Starring: Burt Lancaster, Walter Matthau
Director: Burt Lancaster
Mood: If you’ve done something horrible and got away with it but your conscience demands repentance so you need a movie so awful that sitting through it improves your karma.
I’m not going to mince words here: this is a terrible f*cking Western.
- The Kentuckian is so bad that my fiancé AND my dog left the room after 10 minutes
- The Kentuckian is so bad that when the DVD skipped for an entire scene, I was actually hoping it would crash and I’d get to quit
- The Kentuckian is so bad that Burt Lancaster didn’t try directing again for over 20 years after making it… and the world is better for it
As a huge fan of the Sacketts books and TV movie, and someone who considers herself an honorary Sackett, I was hoping that this movie would deliver that rugged Cumberland Gap vibe. Instead, it somehow combines all of the things I loathe: overacting, bad accents, unnecessary singing, and annoying child acting.
You can stop right here and just never watch this god-awful Western. But if you want to stick with me, I’ll keep tearing into it with my trademark vitriol. I Googled that word just for y’all.
The Kentuckian takes place in 1820s Kentucky, and is actually shot in Kentucky… so that’s something.
Elias “Big Eli” Wakefield (Burt Lancaster) and Little Eli (Donald MacDonald) are a widowed-dad-and-kiddo duo who hunt, roam the countryside, and sleep under the stars with their coonhound. They carry a horn, which Little Eli tries to blow every day. Apparently he will become a man when he can blow the horn. You need to know this.
Kentucky is getting too civilized for these two backwoods-talking, G-rated hillfolk. Big Eli has saved up his money, and they’re going to take a steamer to Texas, where they can continue to look adorably clean-shaven, coiffed, unwrinkled, and pristine while sleeping in dirt and pooping in the woods.
Along the way, they meet a sweet, pretty indentured servant named Hannah (Dianne Foster). Little Eli adores her, so Big Eli uses their Texas money to buy her freedom. She tags along. But when they reach the town where the steamer is due to arrive, they encounter crazy challenges!
I’m kidding. All of the challenges are thin and poorly played out. You can pretty much predict the ending, with the single exception of Walter Matthau delivering a shockingly evil badass in a WHIP FIGHT. I’ve never seen a Western with a whip fight, so that’s one point for The Kentuckian.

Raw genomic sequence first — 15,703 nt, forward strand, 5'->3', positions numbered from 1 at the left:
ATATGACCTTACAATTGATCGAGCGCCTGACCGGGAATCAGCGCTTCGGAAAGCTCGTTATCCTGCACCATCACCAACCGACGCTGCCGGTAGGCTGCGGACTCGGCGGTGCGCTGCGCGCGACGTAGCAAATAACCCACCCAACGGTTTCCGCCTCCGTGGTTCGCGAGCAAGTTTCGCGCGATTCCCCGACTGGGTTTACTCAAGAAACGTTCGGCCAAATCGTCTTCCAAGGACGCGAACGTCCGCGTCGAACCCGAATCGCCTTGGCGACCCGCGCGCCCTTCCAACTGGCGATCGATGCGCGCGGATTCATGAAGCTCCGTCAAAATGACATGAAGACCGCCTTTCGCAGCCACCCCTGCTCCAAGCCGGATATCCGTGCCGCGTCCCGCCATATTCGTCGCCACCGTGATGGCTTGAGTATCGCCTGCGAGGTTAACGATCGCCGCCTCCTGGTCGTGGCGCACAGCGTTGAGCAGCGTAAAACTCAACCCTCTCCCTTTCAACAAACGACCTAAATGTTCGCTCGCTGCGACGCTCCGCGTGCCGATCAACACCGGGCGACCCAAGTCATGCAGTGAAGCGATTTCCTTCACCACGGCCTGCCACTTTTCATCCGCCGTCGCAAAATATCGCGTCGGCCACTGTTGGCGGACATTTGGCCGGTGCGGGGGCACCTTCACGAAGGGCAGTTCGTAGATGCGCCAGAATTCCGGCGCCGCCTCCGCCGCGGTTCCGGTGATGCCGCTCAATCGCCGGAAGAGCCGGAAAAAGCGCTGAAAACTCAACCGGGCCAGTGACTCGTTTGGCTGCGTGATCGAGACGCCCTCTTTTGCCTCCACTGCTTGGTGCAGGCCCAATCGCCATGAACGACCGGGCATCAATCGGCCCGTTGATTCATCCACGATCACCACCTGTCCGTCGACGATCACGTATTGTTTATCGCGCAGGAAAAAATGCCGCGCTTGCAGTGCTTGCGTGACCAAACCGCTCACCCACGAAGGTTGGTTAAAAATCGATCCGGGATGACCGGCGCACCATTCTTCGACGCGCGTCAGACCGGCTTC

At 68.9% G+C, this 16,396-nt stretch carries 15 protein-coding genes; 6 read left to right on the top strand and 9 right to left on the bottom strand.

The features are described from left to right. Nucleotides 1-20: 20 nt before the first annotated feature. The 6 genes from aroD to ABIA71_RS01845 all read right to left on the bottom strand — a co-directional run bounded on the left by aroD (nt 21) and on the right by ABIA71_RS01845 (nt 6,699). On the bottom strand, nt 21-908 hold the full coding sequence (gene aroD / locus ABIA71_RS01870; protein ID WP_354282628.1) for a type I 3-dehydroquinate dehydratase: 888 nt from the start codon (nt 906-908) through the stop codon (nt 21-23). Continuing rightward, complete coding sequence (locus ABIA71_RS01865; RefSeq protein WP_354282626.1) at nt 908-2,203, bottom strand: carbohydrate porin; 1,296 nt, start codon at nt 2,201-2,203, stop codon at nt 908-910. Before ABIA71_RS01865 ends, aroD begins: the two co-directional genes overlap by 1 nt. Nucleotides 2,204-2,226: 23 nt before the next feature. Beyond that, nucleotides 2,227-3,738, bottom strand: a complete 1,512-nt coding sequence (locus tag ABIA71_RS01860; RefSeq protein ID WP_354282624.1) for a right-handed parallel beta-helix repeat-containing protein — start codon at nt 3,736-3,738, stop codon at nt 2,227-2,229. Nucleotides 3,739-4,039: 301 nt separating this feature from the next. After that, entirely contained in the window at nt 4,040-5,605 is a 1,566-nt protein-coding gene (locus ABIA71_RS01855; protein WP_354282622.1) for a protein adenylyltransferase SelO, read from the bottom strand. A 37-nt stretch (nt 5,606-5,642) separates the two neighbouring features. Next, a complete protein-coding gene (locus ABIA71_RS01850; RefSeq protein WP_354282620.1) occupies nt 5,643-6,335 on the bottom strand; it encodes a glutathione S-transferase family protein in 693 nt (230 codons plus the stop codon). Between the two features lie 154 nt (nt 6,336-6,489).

Burt Lancaster made several mistakes with The Kentuckian.
The first was just making this movie in the first place. The script is f*cking bad. Even for 1955 Western movie standards, you should have seen that this was a bomb, and not the good kind of bomb, like “that’s the bomb.” This is a fail. Everyone who read the script and still signed onto the project is at fault.
The second mistake was acting in it, because holy shit is he bad. I haven’t seen another Burt Lancaster movie to give me any frame of reference, so I hope he’s better in other films – but he’s atrocious in this. Like, so bad that I was searching the Internet to see if people from Kentucky find his portrayal offensive. They should.
If you subbed in character actor Jack McBrayer as Big Eli, doing his simple, inbred, pig-farmer schtick from 30 Rock, you’d have the correct vocabulary, demeanour, and accent that the role demands – and that Lancaster epically fails to achieve. THIS IS NOT WHAT ANYONE WANTS in a frontiersman.
But Lancaster isn’t alone in his crapness. Everyone is overacting. All of the actors are fighting back their polished pronunciation, so it’s like you’re watching Haley Mills circa The Parent Trap, trying to talk country. To top it off, sometimes they randomly burst into song. For no reason. And none of them can sing.
The kid starts off mediocre in his role, but quickly becomes that grating, whining plot-burden that I complained about in Shane.
Literally the only reason to watch The Kentuckian is for Walter Matthau. He’s so good here, you may wonder why he didn’t do more Westerns.
- My regular readers know that I LOVE finding Westerns with unexpected actors. In this case we have a talented character actor whose career included such random movies as Some Like it Hot – where he wore drag and flirted with Marilyn Monroe – and Grumpy Old Men. Save yourself the trouble of suffering the rest of the acting and script, and just peep the whipping scene.
Matthau had a whip expert as a stunt double, so when he has the epic fight with Lancaster, where he is cracking a whip the whole time, it’s kind of shocking cinema for its time. He also whips Little Eli while a bunch of adults stand around and cheer, which is one of a couple of way-off-base moments in this saccharine script that throw you.
The whipping fight is unfortunately ruined by Lancaster “performing” exaggerated falls and fake dives that make his character look so pathetic, you give zero craps about the outcome.
The Kentuckian suffers from long periods of no action, ridiculous plot leaps with no explanation, and weirdly dark scenes where women and children are assaulted – plus dog fighting. NOBODY WANTS TO WATCH DOG FIGHTING.
Many of Eli’s choices make no f*cking sense at all, so you can’t relate to him. He changes his mind like… well, frontiersman didn’t wear underwear and were notoriously ripe, so pick your own analogy.
I can’t wait to re-donate this dumpster fire back to the thrift store. I hope I have now saved you 1.75 hours of time that can be used for anything better than this.